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Stitch Fix has filed confidentially for an IPO

It will be one of the most closely watched e-commerce IPOs in years.

Stitch Fix founder and CEO Katrina Lake being interviewed onstage at Recode’s 2017 Las Vegas Code Commerce event.
Stitch Fix founder and CEO Katrina Lake at a 2017 Code Commerce event
Recode/Becca Farsace
Jason Del Rey has been a business journalist for 15 years and has covered Amazon, Walmart, and the e-commerce industry for the last decade. He was a senior correspondent at Vox.

Stitch Fix, the fast-growing online fashion retailer and personal styling service, has filed confidentially to go public, according to a person familiar with the filing.

The company could be looking for a valuation of $3 billion to $4 billion in the offering, Reuters reported earlier this year. TechCrunch first reported the news of the confidential filing on Friday, following a Recode report from earlier this week that said the company could submit the paperwork within days.

The five-year-old company, founded by CEO Katrina Lake, sends boxes of clothing and accessories to customers personalized to their tastes. Stitch Fix says it uses a combination of algorithms and stylists to choose what it sends to each customer. Customers pay an initial $20 styling fee that can be used toward the purchase of clothing they keep, and receive a 25 percent discount if they purchase every item.

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Confidential filings like this one were introduced in the 2012 JOBS Act. They were designed to allow “emerging growth” companies to file a draft S-1 with the SEC in order to get initial feedback from the commission without the public scrutiny of investors, competitors and the media that comes with a public filing.

Stitch Fix has been a hit in middle America among busy professional women and those who don’t have easy access to a wide variety of shopping options. The company also launched a men’s service last year.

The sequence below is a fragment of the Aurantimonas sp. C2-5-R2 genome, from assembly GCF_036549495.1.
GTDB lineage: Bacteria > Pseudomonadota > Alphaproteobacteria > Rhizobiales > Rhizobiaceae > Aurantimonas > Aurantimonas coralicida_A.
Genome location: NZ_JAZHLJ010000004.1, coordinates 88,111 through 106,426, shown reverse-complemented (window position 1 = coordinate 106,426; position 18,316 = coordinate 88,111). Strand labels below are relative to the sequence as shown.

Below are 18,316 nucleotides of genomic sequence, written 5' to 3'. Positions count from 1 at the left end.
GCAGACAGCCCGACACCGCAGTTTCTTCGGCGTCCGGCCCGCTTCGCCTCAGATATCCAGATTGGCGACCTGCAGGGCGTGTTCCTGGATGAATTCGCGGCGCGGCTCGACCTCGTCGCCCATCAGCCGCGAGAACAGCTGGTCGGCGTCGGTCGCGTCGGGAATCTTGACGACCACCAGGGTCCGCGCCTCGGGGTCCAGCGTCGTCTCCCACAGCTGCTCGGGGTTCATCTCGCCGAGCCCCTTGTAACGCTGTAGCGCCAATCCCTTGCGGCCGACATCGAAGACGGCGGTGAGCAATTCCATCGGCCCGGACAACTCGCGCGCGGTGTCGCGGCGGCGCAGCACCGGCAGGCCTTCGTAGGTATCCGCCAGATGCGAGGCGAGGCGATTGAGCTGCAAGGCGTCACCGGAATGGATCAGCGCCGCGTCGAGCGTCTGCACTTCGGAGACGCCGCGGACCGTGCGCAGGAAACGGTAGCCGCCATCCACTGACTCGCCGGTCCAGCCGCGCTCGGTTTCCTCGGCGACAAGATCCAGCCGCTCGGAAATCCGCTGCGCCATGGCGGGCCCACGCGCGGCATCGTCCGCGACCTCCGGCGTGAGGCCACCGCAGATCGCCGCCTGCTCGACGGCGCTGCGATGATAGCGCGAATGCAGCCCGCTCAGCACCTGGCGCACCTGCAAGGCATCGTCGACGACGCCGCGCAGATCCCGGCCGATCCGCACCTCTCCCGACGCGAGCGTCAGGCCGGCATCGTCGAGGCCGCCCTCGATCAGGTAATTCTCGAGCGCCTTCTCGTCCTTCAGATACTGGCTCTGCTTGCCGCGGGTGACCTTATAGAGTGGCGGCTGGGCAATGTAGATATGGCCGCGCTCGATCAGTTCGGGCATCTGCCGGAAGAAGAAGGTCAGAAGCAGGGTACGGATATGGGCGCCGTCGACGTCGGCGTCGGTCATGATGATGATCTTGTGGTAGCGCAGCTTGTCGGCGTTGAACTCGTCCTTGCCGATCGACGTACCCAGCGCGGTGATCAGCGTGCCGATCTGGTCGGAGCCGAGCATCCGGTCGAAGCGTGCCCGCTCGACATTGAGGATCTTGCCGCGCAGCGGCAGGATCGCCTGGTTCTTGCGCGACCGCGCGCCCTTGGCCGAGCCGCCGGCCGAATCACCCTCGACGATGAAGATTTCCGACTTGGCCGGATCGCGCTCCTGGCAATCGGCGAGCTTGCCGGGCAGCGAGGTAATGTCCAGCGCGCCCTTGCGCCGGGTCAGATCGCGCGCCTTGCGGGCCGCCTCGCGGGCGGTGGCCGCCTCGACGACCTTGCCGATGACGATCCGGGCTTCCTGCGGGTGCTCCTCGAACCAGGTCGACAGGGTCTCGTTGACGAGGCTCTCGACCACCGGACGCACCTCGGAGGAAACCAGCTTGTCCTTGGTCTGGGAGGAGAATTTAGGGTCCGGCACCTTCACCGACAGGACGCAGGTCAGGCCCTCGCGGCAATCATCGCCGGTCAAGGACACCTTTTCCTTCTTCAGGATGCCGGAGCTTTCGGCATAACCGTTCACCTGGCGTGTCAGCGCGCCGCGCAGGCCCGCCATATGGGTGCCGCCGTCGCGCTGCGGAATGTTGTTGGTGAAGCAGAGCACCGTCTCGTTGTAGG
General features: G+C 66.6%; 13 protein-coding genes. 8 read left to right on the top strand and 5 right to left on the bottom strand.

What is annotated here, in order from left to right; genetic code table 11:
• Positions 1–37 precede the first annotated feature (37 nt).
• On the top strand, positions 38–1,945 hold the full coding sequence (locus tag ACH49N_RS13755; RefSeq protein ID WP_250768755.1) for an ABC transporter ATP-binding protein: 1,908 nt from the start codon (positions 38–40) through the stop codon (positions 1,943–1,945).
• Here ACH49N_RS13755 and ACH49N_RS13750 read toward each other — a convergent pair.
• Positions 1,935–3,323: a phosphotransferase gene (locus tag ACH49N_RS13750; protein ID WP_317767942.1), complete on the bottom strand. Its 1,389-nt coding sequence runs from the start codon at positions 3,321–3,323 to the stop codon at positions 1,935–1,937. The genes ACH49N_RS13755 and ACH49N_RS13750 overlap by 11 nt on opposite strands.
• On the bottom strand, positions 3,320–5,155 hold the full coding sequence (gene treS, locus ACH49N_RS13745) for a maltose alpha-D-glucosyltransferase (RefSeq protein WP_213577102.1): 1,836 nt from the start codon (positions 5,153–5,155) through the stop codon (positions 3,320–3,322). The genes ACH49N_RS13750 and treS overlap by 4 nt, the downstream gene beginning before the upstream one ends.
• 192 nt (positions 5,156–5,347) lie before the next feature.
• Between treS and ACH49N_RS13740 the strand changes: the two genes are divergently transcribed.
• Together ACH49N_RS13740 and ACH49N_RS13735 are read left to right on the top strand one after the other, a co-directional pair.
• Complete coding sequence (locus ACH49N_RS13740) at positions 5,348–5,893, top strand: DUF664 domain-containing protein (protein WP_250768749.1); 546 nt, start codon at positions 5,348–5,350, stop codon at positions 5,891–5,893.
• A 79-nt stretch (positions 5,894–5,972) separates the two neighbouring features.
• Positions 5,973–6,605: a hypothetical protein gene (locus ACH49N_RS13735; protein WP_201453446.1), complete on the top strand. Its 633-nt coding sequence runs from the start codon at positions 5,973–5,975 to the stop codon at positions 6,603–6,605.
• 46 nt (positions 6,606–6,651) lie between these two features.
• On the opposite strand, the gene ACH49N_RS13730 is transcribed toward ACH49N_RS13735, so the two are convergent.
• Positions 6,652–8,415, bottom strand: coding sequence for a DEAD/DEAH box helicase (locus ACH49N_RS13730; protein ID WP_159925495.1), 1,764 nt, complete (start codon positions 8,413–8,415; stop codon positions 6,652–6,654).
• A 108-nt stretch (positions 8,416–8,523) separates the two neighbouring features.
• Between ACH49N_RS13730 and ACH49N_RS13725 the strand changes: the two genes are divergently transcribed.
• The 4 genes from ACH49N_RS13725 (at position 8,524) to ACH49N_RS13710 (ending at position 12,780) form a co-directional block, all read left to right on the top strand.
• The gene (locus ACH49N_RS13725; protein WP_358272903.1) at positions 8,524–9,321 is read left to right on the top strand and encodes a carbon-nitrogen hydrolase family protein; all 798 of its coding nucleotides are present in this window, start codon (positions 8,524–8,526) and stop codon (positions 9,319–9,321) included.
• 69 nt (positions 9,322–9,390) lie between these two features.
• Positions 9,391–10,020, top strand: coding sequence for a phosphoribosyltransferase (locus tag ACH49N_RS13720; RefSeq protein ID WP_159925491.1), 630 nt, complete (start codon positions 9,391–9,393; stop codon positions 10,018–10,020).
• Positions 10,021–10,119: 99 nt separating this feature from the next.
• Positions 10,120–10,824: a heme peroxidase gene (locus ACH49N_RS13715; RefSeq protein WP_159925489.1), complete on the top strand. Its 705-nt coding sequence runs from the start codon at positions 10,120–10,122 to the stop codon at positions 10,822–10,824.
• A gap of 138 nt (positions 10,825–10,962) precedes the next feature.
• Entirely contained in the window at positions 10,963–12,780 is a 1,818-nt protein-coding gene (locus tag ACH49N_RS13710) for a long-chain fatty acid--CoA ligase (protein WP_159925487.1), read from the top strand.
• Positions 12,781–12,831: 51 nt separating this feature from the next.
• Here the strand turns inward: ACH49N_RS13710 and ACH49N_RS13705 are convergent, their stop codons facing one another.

Stitch Fix previously announced that it generated revenue of $730 million, profitably, in its 2016 fiscal year that ended last July. Second Measure, a startup that analyzes anonymized credit and debit card data, estimates that Stitch Fix’s revenue has grown around 33 percent in the first 11-plus months of its current fiscal year. That would make its 2017 revenue nearly $1 billion.

A Stitch Fix spokesperson declined to comment on the estimate and the filing.

If Stitch Fix goes through with the offering, it would mark the most closely watched e-commerce IPO since Etsy’s public debut in early 2015. Unlike Etsy, Stitch Fix both stores and ships its own inventory, which consists of third-party fashion brands as well as a stable of its own private labels. The company says that the data it has on its customers’ preferences helps it turn over its inventory more quickly than traditional retailers.

Stitch Fix has raised $42 million in venture capital from investors including Benchmark, Baseline Ventures and Lightspeed Venture Partners. But the company hasn’t taken on new capital since a $25 million round in 2014 that valued it at around $300 million.

The filing comes less than two months after the company hired a new chief financial officer, which is an unusually short span between hire and filing. But in the half-year or so that its CFO role was vacant, the GM of its men’s business, Mike Smith, acted as a de facto head of finance, sources say.

Stitch Fix may have had an incentive to get a filing out by the end of July, which is the end of its fiscal year. Up until very recently when it changed the rules, the SEC only allowed companies with less than $1 billion in revenue in their most recent fiscal year to file their initial IPO paperwork confidentially.

That means if Stitch Fix thought it would hit revenue of $1 billion in this fiscal year, it would need to file by the end of the July in order to qualify for a confidential filing using last year’s lower figure.

Stitch Fix’s filing comes a week after the company made the surprising announcement that its No. 2 exec, COO Julie Bornstein, would be leaving the company. Recode has since learned that the company’s vice president of brand and creative, Cristina Angeli, announced last week that she was leaving Stitch Fix, too.

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